See with your eyes, not with your memory. You may be tempted to change parts of the horse based on what you remember. Once you have enough experience with the subject you’re working with, there is more room for experimentation. But when starting out, try to work within the confines of realism in order to gain a better perspective of the subject.
Start with a SIMPLE horse drawing: sometimes the simpler the drawing, the easier it is to see details when converting to 3D. I find that line drawings are far easier to work from than more realistic drawings – but this is very individual and experimentation is needed to find what works best for you!
Simple Horse Drawing – Points of the Horse
2. This image shows some of the more important points of the horse’s head and neck areas.
Note on the crest and other details – depending on your audience, some will see flaws in certain artistic choices. For instance, an over-developed crest looks great in old Romantic period paintings, but now will draw some derision for over feeding a horse, or for promoting over flexion and a broken third vertebra. Don’t let these criticisms limit your creativity, but be aware of the possible negative comments and be ready to relay your artistic choices (without defensiveness!).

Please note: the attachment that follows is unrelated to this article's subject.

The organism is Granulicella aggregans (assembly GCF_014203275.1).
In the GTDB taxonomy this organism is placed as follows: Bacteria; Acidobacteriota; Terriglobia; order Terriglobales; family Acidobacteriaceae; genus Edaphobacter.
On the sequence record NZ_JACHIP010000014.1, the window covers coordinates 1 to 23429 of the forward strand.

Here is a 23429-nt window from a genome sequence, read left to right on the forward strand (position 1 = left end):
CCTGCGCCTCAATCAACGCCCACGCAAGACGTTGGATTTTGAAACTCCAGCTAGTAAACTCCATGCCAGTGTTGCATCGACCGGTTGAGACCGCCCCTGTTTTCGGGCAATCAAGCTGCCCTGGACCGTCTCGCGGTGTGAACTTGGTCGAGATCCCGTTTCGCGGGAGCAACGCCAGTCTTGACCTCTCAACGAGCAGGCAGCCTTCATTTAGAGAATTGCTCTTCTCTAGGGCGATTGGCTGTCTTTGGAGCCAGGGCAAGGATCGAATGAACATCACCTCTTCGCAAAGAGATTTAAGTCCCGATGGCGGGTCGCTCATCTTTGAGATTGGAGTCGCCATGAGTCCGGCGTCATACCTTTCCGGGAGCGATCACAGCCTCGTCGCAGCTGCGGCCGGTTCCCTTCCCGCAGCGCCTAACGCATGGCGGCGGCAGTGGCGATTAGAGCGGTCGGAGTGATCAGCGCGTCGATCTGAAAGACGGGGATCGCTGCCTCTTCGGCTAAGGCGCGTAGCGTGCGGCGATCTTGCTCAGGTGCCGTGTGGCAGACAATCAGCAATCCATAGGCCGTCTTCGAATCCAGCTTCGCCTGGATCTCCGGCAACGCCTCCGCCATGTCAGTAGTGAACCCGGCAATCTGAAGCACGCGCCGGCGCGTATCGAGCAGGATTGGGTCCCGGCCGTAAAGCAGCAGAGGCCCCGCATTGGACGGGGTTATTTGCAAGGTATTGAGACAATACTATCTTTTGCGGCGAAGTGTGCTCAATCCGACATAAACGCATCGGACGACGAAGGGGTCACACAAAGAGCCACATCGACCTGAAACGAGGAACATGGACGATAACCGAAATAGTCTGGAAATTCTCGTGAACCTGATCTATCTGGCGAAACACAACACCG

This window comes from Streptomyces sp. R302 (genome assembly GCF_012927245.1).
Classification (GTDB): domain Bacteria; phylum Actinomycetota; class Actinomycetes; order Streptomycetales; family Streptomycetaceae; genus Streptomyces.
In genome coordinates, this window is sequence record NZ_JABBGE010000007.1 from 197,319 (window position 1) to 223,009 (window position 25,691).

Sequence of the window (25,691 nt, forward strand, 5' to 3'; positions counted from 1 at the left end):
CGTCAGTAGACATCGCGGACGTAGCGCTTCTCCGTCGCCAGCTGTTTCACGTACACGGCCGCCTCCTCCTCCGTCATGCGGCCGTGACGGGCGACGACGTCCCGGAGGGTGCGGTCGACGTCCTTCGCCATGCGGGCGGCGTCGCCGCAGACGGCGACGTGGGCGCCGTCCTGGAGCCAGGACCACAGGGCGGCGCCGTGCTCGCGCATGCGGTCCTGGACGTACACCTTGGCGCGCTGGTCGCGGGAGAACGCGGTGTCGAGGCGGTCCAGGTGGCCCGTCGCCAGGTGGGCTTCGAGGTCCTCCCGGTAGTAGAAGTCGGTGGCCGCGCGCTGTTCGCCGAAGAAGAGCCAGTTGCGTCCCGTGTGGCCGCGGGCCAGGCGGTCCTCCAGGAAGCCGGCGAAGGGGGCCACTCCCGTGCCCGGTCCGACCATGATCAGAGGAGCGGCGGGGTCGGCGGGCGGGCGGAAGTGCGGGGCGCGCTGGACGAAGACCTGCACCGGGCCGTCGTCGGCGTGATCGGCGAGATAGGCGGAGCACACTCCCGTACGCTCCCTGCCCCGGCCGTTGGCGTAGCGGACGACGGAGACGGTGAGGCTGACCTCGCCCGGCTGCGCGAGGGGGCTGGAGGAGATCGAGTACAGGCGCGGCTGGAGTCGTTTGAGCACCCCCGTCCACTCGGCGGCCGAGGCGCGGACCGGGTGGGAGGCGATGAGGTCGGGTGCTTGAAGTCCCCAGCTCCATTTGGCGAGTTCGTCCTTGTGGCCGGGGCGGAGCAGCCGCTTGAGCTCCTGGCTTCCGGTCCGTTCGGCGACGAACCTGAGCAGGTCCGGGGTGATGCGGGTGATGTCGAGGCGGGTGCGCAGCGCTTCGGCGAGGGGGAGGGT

How To Draw A Horse Face: Relative Measurements for Accurate Details
Once you have your reference materials, lay out your simple horse drawing with the main positioning and muscle structure outlined. Keep in mind that this drawing will be your main guideline for the sculpture, but don’t add too much detail – when you start measuring, changes will be made and you don’t want to back-track a lot.
Relative Measurements of a Horse Head Outline
3. The following measurements are very close approximations. These measurements are slightly different for different breeds of horses, but are a great general reference.
A (head), D (neck), and E (the distance between the withers and the point of the shoulder) are typically equal in length. In draft horses, D is slightly shorter (larger head, thicker body, shorter neck)